The Power of the Rouge Pot was the recent subject of a spirited New York Times debate. A decade ago the question of whether makeup and by extension, beauty enhances or degrades a womans self-esteem would have generated passionate pleas on both sides of the argument. Perhaps its an indication that women are more secure in their own skins today, but the debate focused less on perceived unfairness than on empowerment.
Feel good about yourself
Among debaters, who ranged from makeup artists to feminist authors, there seemed to be a consensus that women who choose to enhance their beauty are no longer breaking with the sisterhood but are acting to empower themselves. (Of course, with the caveat that enhancement is a personal choice.) In other words, if it makes you feel good about yourself; do it and more power to you!
The beauty advantage
The idea that beautiful people achieve greater success in life isnt just grounded in schoolyard jealousies. A 2011 Procter & Gamble study that asked people to evaluate the competency of women wearing various amounts of makeup was cited by several debaters. The study found that women who wore more makeup were judged to be more competent, as long as makeup was tastefully applied. In fact, enhancing attractiveness also increased perceived likability and trustworthiness. The studys lead author, Nancy Etcoff, assistant clinical professor of psychology at Harvard University and one of the NYT debaters, believes the pursuit of beauty is biological as well as cultural.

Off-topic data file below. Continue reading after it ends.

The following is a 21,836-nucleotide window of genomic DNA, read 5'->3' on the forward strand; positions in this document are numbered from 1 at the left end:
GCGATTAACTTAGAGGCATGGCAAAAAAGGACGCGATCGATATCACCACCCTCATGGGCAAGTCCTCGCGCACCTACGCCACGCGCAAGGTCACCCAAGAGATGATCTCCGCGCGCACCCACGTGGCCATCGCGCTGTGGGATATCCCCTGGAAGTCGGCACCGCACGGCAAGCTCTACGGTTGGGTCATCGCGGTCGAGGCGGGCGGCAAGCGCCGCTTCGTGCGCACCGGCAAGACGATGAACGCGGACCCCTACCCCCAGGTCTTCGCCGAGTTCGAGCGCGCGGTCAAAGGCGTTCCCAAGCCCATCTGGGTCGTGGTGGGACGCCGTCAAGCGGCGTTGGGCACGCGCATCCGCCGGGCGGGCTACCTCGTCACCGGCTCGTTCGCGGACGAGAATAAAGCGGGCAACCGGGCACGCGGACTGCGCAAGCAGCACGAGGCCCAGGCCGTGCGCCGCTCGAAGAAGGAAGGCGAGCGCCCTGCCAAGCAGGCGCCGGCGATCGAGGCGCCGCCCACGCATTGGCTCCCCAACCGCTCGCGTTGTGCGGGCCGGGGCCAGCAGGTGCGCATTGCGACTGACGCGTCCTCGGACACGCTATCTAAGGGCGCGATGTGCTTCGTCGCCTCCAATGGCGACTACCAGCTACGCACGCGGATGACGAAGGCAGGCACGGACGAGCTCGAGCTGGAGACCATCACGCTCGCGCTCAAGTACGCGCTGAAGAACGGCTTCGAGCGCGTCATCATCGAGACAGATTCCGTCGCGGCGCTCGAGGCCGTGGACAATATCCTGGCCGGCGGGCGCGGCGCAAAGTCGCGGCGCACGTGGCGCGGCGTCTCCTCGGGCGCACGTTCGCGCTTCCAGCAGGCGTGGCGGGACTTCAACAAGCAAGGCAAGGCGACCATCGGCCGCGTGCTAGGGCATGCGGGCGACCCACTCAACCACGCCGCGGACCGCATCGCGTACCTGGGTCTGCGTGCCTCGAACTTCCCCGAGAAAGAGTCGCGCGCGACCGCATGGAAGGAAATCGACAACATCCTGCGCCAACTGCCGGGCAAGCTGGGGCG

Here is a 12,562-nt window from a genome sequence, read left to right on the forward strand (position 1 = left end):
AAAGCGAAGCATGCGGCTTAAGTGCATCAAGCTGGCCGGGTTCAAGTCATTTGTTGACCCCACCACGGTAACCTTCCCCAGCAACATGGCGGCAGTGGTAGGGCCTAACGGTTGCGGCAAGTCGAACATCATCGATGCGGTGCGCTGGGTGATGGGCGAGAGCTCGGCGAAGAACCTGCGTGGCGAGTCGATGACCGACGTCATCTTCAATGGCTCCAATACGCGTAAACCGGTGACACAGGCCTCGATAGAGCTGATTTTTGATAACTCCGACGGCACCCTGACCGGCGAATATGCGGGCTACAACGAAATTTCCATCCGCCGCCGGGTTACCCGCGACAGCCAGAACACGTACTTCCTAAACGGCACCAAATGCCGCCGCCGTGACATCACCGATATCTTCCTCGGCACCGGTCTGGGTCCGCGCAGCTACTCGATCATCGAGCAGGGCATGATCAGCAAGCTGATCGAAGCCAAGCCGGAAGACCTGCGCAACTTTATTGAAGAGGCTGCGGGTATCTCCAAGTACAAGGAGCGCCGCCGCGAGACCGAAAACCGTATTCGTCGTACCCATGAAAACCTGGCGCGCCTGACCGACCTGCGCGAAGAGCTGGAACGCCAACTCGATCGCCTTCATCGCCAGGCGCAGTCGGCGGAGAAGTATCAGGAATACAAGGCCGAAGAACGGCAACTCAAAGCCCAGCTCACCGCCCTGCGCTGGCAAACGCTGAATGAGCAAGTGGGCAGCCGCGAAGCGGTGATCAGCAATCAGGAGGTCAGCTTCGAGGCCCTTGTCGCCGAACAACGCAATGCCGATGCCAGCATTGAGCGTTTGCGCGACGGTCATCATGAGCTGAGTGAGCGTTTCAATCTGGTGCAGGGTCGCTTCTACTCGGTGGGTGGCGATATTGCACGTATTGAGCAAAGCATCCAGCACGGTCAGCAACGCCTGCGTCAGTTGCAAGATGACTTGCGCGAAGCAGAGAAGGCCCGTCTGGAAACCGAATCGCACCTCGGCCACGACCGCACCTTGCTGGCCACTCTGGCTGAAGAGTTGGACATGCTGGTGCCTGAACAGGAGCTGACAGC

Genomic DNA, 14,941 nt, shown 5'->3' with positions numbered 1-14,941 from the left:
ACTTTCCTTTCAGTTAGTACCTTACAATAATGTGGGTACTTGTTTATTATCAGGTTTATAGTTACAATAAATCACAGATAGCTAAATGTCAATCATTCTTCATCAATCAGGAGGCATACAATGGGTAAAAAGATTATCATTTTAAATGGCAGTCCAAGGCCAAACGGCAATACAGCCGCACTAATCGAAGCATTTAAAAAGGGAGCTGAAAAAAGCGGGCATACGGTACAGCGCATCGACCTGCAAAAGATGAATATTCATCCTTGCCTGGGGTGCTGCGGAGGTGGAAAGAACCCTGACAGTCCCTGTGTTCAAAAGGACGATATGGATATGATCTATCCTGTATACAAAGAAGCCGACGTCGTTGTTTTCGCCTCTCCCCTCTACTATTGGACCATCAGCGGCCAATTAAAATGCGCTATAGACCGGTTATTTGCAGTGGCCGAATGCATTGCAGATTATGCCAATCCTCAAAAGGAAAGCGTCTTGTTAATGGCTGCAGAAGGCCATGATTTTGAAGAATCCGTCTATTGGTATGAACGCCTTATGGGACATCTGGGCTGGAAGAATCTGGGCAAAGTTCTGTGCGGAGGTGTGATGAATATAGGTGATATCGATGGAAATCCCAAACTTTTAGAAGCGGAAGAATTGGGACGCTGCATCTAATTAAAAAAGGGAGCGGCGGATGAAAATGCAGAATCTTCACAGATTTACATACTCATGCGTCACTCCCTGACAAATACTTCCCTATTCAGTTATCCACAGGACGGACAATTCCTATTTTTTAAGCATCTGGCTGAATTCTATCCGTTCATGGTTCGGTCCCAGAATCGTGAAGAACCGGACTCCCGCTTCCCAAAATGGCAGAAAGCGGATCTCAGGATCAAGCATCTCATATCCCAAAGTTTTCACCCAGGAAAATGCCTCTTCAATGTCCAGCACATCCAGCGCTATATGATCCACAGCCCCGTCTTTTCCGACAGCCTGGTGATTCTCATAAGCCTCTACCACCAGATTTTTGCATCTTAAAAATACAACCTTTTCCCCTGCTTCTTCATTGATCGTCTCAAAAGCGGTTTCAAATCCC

Despite beautys advantages, debaters agreed that inner fire not outward appearance is what counts. But makeup artist and author Scott Barnes pointed out that improving your appearance can stoke your inner fire. If you look your best, you feel your best. You will find that doors open for you, and that people want to be around you.
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